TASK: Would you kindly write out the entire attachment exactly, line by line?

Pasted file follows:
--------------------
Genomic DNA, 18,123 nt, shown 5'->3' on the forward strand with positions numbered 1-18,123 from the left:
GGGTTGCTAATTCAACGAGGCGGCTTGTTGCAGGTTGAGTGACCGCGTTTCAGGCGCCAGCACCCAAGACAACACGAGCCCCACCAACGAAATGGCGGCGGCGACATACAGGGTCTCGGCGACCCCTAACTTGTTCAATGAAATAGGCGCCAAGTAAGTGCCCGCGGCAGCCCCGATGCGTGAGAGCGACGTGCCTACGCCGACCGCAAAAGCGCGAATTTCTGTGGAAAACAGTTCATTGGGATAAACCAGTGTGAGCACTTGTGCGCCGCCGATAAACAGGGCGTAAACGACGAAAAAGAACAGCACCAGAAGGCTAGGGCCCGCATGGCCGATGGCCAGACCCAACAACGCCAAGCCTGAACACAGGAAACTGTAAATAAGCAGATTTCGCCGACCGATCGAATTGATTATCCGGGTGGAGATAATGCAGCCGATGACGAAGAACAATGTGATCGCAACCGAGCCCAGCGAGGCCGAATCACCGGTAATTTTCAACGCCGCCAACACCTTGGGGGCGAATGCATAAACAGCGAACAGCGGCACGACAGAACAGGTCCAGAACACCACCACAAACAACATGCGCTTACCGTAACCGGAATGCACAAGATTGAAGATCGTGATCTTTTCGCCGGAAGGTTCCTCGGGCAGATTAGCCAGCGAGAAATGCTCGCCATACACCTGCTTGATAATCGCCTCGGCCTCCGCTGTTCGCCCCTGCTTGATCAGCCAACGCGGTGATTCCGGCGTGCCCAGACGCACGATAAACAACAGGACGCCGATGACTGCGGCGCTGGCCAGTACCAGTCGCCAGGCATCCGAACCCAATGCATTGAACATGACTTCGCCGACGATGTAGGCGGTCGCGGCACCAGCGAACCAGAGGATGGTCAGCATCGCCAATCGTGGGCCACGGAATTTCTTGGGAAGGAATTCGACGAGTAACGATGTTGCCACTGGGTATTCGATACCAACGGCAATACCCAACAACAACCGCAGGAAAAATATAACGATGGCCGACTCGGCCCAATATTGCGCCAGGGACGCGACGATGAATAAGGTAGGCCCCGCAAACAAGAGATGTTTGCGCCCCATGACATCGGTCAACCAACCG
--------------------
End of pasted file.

Genomic DNA, 18,123 nt, shown 5'->3' on the forward strand with positions numbered 1-18,123 from the left:
GGGTTGCTAATTCAACGAGGCGGCTTGTTGCAGGTTGAGTGACCGCGTTTCAGGCGCCAGCACCCAAGACAACACGAGCCCCACCAACGAAATGGCGGCGGCGACATACAGGGTCTCGGCGACCCCTAACTTGTTCAATGAAATAGGCGCCAAGTAAGTGCCCGCGGCAGCCCCGATGCGTGAGAGCGACGTGCCTACGCCGACCGCAAAAGCGCGAATTTCTGTGGAAAACAGTTCATTGGGATAAACCAGTGTGAGCACTTGTGCGCCGCCGATAAACAGGGCGTAAACGACGAAAAAGAACAGCACCAGAAGGCTAGGGCCCGCATGGCCGATGGCCAGACCCAACAACGCCAAGCCTGAACACAGGAAACTGTAAATAAGCAGATTTCGCCGACCGATCGAATTGATTATCCGGGTGGAGATAATGCAGCCGATGACGAAGAACAATGTGATCGCAACCGAGCCCAGCGAGGCCGAATCACCGGTAATTTTCAACGCCGCCAACACCTTGGGGGCGAATGCATAAACAGCGAACAGCGGCACGACAGAACAGGTCCAGAACACCACCACAAACAACATGCGCTTACCGTAACCGGAATGCACAAGATTGAAGATCGTGATCTTTTCGCCGGAAGGTTCCTCGGGCAGATTAGCCAGCGAGAAATGCTCGCCATACACCTGCTTGATAATCGCCTCGGCCTCCGCTGTTCGCCCCTGCTTGATCAGCCAACGCGGTGATTCCGGCGTGCCCAGACGCACGATAAACAACAGGACGCCGATGACTGCGGCGCTGGCCAGTACCAGTCGCCAGGCATCCGAACCCAATGCATTGAACATGACTTCGCCGACGATGTAGGCGGTCGCGGCACCAGCGAACCAGAGGATGGTCAGCATCGCCAATCGTGGGCCACGGAATTTCTTGGGAAGGAATTCGACGAGTAACGATGTTGCCACTGGGTATTCGATACCAACGGCAATACCCAACAACAACCGCAGGAAAAATATAACGATGGCCGACTCGGCCCAATATTGCGCCAGGGACGCGACGATGAATAAGGTAGGCCCCGCAAACAAGAGATGTTTGCGCCCCATGACATCGGTCAACCAACCG